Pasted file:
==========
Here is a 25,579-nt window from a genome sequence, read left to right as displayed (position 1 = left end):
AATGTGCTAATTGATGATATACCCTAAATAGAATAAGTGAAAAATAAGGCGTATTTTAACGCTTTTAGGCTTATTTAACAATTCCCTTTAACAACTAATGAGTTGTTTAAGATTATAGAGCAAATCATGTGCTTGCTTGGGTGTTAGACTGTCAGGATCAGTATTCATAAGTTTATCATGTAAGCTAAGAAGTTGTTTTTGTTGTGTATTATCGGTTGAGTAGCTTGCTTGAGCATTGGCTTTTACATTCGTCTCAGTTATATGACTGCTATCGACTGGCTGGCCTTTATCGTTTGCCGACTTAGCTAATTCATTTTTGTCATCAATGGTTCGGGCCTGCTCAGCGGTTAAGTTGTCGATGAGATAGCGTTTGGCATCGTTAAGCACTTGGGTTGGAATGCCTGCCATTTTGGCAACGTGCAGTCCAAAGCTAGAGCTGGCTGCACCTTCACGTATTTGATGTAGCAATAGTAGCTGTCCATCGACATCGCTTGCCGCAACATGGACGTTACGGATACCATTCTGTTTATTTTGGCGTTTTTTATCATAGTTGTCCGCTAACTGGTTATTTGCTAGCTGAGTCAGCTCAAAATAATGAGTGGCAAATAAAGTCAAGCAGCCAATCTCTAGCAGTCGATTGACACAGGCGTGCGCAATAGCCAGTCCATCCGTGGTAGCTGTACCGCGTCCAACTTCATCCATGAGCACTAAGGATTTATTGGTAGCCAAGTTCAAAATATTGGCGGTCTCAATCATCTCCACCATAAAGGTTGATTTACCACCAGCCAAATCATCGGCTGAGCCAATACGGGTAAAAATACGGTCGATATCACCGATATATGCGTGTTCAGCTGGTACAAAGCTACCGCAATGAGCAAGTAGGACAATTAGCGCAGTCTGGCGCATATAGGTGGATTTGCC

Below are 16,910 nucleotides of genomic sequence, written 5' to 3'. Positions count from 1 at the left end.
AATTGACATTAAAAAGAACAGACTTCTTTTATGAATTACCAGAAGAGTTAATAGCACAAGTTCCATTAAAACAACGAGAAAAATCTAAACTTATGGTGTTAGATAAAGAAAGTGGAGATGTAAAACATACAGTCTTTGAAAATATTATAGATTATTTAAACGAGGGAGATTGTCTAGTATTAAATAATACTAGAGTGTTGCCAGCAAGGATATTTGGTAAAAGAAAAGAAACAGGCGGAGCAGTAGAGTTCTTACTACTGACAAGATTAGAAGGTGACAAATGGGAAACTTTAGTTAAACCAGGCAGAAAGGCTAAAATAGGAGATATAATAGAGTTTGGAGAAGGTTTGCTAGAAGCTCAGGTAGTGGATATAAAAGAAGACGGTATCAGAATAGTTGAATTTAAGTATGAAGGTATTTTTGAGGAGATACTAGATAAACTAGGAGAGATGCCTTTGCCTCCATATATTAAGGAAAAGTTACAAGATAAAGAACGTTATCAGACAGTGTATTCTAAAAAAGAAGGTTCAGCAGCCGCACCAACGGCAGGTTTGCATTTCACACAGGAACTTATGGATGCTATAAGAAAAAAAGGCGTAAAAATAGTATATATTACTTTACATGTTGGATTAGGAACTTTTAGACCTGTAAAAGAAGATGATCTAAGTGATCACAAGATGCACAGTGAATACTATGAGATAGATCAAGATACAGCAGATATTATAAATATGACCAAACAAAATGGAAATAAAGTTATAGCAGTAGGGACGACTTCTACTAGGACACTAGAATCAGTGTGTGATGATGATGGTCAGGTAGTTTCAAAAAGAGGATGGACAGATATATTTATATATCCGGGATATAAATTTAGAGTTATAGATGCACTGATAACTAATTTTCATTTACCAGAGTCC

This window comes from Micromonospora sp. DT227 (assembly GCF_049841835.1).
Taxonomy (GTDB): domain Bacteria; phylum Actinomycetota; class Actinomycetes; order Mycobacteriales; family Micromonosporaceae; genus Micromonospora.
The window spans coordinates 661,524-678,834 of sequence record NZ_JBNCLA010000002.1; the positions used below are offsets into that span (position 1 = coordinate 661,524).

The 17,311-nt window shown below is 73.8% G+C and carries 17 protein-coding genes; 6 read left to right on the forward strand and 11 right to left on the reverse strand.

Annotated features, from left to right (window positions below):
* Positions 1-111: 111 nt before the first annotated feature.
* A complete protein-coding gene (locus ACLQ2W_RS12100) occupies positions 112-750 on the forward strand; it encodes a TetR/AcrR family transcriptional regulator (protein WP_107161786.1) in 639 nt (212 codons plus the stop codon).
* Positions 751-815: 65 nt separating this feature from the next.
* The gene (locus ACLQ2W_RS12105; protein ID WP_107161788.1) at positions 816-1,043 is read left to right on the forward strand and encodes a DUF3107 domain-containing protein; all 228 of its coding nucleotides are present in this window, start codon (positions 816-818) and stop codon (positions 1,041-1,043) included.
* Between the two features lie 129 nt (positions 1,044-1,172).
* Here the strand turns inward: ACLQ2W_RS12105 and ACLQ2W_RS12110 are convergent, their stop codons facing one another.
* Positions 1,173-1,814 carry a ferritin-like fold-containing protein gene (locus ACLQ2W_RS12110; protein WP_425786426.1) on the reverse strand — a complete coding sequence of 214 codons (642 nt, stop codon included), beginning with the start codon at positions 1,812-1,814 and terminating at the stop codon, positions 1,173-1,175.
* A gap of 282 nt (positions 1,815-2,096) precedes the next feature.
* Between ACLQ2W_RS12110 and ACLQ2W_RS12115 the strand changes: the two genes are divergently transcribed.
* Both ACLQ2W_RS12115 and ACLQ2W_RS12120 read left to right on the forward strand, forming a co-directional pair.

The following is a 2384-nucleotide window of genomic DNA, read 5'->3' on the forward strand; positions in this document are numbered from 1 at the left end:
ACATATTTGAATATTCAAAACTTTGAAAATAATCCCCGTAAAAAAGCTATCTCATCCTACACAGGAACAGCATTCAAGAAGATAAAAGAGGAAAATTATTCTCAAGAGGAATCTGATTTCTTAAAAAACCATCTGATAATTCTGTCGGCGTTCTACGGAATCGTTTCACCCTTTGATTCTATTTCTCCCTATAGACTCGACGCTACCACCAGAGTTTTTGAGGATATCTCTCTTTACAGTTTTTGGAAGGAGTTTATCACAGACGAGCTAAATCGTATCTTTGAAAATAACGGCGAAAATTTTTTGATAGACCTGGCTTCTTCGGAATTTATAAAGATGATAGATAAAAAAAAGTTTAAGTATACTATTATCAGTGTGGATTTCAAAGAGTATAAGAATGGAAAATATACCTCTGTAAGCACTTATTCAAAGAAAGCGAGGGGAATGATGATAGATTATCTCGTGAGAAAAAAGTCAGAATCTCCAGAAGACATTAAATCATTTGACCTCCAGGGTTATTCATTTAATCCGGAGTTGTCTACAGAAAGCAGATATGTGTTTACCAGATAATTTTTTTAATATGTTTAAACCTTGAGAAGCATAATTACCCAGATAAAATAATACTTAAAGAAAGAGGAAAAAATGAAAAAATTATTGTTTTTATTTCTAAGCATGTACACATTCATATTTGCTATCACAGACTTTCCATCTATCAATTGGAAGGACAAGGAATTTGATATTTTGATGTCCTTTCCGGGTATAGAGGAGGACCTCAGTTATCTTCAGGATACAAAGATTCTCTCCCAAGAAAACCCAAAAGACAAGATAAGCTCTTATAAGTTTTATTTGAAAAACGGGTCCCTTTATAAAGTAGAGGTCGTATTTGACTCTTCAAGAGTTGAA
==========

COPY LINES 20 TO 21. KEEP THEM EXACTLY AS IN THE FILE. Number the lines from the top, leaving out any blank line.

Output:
The following is a 2384-nucleotide window of genomic DNA, read 5'->3' on the forward strand; positions in this document are numbered from 1 at the left end:
ACATATTTGAATATTCAAAACTTTGAAAATAATCCCCGTAAAAAAGCTATCTCATCCTACACAGGAACAGCATTCAAGAAGATAAAAGAGGAAAATTATTCTCAAGAGGAATCTGATTTCTTAAAAAACCATCTGATAATTCTGTCGGCGTTCTACGGAATCGTTTCACCCTTTGATTCTATTTCTCCCTATAGACTCGACGCTACCACCAGAGTTTTTGAGGATATCTCTCTTTACAGTTTTTGGAAGGAGTTTATCACAGACGAGCTAAATCGTATCTTTGAAAATAACGGCGAAAATTTTTTGATAGACCTGGCTTCTTCGGAATTTATAAAGATGATAGATAAAAAAAAGTTTAAGTATACTATTATCAGTGTGGATTTCAAAGAGTATAAGAATGGAAAATATACCTCTGTAAGCACTTATTCAAAGAAAGCGAGGGGAATGATGATAGATTATCTCGTGAGAAAAAAGTCAGAATCTCCAGAAGACATTAAATCATTTGACCTCCAGGGTTATTCATTTAATCCGGAGTTGTCTACAGAAAGCAGATATGTGTTTACCAGATAATTTTTTTAATATGTTTAAACCTTGAGAAGCATAATTACCCAGATAAAATAATACTTAAAGAAAGAGGAAAAAATGAAAAAATTATTGTTTTTATTTCTAAGCATGTACACATTCATATTTGCTATCACAGACTTTCCATCTATCAATTGGAAGGACAAGGAATTTGATATTTTGATGTCCTTTCCGGGTATAGAGGAGGACCTCAGTTATCTTCAGGATACAAAGATTCTCTCCCAAGAAAACCCAAAAGACAAGATAAGCTCTTATAAGTTTTATTTGAAAAACGGGTCCCTTTATAAAGTAGAGGTCGTATTTGACTCTTCAAGAGTTGAA